Forgiveness, in other words, refuses to seek vengeance, fosters an inner attitude of grace, and necessitates we pray for the evildoer.
In I Can Only Imagine, Bart’s father had no right to be forgiven for his abuse of Bart any more than we deserve God’s forgiveness. Yet Bart had no right, given all that God had forgiven him, to forgiveness to his father. And in forgiving his father, Bart released his father from the bitterness and resentment he carried because of his father’s failures and neglect. In being freed from these negative and destructive forces in his life, Bart was able to begin a relationship with his father that was free from rancor. He was able to experience what he had always missed and longed for with his father…love.
I have seen the devastation of unforgiveness in my own life and the power of forgiveness. There was a leader in one of the churches I pastored who worked against me at every turn. He constantly berated me (thankfully, as far as I know, always privately) and engaged me in email combat. I’m sorry to admit that I joined the battle. His attacks became more and more frustrating and my responses less and less loving. One day I realized that I had allowed him to become my enemy. I had allowed myself to nurse my hurts and knew had developed a spirit of bitterness against him. I decided to disengage from the battle and forgive him for his hurtful and damaging words and attitudes. From that day forward, I simply refused to answer his attacks. He kept sending me his poisonous missives, but I never responded. In fact, I refused to even read them anymore. I asked God to forgive me for holding bitterness against him and asked Him to help me love him in return. I knew I had no choice because of all that God had forgiven me.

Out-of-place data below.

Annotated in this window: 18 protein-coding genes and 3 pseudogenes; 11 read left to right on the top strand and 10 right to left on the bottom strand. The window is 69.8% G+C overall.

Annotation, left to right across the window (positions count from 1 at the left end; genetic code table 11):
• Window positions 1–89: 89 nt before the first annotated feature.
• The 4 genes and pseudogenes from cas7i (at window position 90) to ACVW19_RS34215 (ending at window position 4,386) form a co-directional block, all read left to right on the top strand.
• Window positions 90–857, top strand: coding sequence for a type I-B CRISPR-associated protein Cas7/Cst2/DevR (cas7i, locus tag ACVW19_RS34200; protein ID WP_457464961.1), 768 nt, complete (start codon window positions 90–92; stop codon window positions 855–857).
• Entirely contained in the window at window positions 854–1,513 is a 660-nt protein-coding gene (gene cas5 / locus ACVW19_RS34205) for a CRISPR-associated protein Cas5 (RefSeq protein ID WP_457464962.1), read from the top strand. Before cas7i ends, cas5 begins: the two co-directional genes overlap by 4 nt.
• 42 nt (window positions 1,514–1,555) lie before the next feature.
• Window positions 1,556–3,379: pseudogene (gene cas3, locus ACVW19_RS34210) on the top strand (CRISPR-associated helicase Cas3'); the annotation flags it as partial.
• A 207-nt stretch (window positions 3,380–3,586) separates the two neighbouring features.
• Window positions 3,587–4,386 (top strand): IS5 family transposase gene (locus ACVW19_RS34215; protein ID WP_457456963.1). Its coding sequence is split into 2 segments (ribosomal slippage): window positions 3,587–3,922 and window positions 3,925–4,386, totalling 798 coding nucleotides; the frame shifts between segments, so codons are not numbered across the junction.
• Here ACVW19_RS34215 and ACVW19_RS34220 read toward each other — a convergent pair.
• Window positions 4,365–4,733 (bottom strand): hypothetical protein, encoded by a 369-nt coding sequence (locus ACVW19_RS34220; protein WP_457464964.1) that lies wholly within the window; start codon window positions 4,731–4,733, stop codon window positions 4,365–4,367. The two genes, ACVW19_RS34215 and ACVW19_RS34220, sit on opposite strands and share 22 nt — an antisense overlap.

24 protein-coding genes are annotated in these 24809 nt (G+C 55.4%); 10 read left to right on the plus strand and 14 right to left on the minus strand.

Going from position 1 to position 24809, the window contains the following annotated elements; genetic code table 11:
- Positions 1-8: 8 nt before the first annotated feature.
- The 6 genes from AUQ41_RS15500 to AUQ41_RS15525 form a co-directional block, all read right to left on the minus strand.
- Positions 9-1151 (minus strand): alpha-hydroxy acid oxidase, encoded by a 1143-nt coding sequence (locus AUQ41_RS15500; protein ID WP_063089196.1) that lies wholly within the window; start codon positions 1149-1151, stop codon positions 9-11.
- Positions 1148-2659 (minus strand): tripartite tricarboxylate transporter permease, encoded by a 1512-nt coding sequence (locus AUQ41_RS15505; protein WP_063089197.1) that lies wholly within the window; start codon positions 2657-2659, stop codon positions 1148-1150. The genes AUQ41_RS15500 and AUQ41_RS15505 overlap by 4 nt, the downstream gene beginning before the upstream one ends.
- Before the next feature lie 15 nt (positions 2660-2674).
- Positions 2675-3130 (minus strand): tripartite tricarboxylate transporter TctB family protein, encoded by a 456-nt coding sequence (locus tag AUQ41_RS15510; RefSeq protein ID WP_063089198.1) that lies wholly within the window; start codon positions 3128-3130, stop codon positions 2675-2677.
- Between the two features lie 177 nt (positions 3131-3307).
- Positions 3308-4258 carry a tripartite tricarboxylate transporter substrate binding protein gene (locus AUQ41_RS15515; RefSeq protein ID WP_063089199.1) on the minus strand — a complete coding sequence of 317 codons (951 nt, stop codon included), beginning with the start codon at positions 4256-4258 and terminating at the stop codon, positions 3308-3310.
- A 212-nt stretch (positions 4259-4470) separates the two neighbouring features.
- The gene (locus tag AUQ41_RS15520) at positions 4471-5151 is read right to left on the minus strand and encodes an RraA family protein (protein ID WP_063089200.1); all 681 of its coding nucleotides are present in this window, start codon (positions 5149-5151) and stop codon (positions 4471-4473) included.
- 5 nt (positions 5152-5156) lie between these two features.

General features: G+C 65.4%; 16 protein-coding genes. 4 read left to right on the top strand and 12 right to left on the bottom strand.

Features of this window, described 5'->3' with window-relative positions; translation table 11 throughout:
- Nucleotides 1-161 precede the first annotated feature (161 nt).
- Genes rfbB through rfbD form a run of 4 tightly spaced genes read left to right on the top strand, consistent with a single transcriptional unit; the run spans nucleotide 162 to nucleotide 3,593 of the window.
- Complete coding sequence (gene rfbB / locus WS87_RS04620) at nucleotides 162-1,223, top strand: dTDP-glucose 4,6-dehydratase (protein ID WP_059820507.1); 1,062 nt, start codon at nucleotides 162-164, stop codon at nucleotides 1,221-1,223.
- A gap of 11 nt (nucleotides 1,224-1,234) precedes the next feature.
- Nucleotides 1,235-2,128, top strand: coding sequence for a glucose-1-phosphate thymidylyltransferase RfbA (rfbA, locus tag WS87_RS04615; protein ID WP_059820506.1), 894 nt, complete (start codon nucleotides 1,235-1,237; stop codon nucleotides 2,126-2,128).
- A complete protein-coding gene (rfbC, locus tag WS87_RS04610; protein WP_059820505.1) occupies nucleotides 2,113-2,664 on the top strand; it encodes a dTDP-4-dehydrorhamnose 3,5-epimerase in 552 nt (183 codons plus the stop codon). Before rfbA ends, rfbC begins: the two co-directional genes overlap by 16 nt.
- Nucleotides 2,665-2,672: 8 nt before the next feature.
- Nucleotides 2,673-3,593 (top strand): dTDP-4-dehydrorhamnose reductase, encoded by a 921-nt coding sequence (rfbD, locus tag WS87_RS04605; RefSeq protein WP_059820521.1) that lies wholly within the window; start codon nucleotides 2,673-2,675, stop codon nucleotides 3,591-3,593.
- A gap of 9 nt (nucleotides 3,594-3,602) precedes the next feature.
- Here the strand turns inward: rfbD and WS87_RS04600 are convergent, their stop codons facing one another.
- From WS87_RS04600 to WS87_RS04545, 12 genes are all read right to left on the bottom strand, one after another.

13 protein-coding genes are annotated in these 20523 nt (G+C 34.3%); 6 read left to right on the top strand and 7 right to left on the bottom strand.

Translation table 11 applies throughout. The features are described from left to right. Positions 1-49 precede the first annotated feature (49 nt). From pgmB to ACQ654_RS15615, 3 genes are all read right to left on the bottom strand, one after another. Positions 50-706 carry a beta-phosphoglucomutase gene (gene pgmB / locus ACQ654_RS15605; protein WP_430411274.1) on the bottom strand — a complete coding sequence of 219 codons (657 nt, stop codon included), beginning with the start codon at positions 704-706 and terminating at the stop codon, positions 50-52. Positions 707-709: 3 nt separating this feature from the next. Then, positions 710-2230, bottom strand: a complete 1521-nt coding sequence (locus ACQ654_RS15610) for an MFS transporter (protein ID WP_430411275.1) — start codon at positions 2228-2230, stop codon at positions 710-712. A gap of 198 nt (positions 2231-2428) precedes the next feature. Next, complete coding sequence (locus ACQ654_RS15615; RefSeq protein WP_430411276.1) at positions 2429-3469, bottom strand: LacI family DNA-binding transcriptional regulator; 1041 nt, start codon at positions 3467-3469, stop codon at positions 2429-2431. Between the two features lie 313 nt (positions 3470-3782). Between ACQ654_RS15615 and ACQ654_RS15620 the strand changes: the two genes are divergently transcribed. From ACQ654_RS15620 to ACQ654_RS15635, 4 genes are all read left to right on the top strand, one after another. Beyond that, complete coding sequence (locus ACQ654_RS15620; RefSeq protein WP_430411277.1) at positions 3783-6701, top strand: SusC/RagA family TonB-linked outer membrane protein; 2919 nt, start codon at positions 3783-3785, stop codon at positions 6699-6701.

I’ll admit that it was a process. But I knew I had finally fully and truly forgiven him when my prayers about the matter charged from asking God to set him straight or make him see the error of his ways to prayers for God’s blessings on his life and family. I did everything I could to treat him with respect and honor as a leader in the church and to this day I can pray for God’s blessings on his life. There is no way to describe how freeing is to forgive. It’s almost as being forgiven by Chris